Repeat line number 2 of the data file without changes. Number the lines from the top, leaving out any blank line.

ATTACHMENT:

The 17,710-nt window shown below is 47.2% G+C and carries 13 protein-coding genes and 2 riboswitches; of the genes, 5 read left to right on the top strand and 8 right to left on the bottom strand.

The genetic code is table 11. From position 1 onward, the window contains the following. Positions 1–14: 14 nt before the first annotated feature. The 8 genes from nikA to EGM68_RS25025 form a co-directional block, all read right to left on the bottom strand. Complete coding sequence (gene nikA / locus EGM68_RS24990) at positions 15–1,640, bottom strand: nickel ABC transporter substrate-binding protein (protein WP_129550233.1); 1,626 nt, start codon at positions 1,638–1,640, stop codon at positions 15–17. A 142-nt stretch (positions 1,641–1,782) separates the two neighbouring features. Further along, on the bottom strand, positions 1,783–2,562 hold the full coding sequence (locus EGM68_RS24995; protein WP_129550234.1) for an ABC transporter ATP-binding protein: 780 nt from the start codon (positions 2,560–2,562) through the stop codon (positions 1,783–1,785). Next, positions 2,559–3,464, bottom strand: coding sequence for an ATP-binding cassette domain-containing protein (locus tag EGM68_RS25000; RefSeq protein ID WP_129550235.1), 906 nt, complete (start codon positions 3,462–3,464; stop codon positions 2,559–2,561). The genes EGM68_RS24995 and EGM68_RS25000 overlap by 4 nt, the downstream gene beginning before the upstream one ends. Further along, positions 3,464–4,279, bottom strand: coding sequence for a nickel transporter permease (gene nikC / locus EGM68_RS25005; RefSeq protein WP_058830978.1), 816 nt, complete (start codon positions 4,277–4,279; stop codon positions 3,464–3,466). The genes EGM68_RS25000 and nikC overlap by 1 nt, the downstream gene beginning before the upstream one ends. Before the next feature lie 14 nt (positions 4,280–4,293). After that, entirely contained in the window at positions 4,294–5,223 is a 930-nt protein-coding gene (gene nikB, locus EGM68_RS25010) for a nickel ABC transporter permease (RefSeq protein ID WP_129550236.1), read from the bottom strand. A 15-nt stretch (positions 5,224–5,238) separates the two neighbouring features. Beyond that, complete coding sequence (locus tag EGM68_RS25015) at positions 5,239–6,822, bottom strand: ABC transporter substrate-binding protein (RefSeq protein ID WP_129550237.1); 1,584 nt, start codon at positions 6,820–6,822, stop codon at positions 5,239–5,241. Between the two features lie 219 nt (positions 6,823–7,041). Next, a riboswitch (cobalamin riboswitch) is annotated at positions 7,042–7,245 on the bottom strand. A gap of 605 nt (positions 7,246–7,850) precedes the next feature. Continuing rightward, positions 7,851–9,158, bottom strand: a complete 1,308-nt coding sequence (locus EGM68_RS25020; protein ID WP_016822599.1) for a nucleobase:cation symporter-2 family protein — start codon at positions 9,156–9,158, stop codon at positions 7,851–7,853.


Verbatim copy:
The genetic code is table 11. From position 1 onward, the window contains the following. Positions 1–14: 14 nt before the first annotated feature. The 8 genes from nikA to EGM68_RS25025 form a co-directional block, all read right to left on the bottom strand. Complete coding sequence (gene nikA / locus EGM68_RS24990) at positions 15–1,640, bottom strand: nickel ABC transporter substrate-binding protein (protein WP_129550233.1); 1,626 nt, start codon at positions 1,638–1,640, stop codon at positions 15–17. A 142-nt stretch (positions 1,641–1,782) separates the two neighbouring features. Further along, on the bottom strand, positions 1,783–2,562 hold the full coding sequence (locus EGM68_RS24995; protein WP_129550234.1) for an ABC transporter ATP-binding protein: 780 nt from the start codon (positions 2,560–2,562) through the stop codon (positions 1,783–1,785). Next, positions 2,559–3,464, bottom strand: coding sequence for an ATP-binding cassette domain-containing protein (locus tag EGM68_RS25000; RefSeq protein ID WP_129550235.1), 906 nt, complete (start codon positions 3,462–3,464; stop codon positions 2,559–2,561). The genes EGM68_RS24995 and EGM68_RS25000 overlap by 4 nt, the downstream gene beginning before the upstream one ends. Further along, positions 3,464–4,279, bottom strand: coding sequence for a nickel transporter permease (gene nikC / locus EGM68_RS25005; RefSeq protein WP_058830978.1), 816 nt, complete (start codon positions 4,277–4,279; stop codon positions 3,464–3,466). The genes EGM68_RS25000 and nikC overlap by 1 nt, the downstream gene beginning before the upstream one ends. Before the next feature lie 14 nt (positions 4,280–4,293). After that, entirely contained in the window at positions 4,294–5,223 is a 930-nt protein-coding gene (gene nikB, locus EGM68_RS25010) for a nickel ABC transporter permease (RefSeq protein ID WP_129550236.1), read from the bottom strand. A 15-nt stretch (positions 5,224–5,238) separates the two neighbouring features. Beyond that, complete coding sequence (locus tag EGM68_RS25015) at positions 5,239–6,822, bottom strand: ABC transporter substrate-binding protein (RefSeq protein ID WP_129550237.1); 1,584 nt, start codon at positions 6,820–6,822, stop codon at positions 5,239–5,241. Between the two features lie 219 nt (positions 6,823–7,041). Next, a riboswitch (cobalamin riboswitch) is annotated at positions 7,042–7,245 on the bottom strand. A gap of 605 nt (positions 7,246–7,850) precedes the next feature. Continuing rightward, positions 7,851–9,158, bottom strand: a complete 1,308-nt coding sequence (locus EGM68_RS25020; protein ID WP_016822599.1) for a nucleobase:cation symporter-2 family protein — start codon at positions 9,156–9,158, stop codon at positions 7,851–7,853.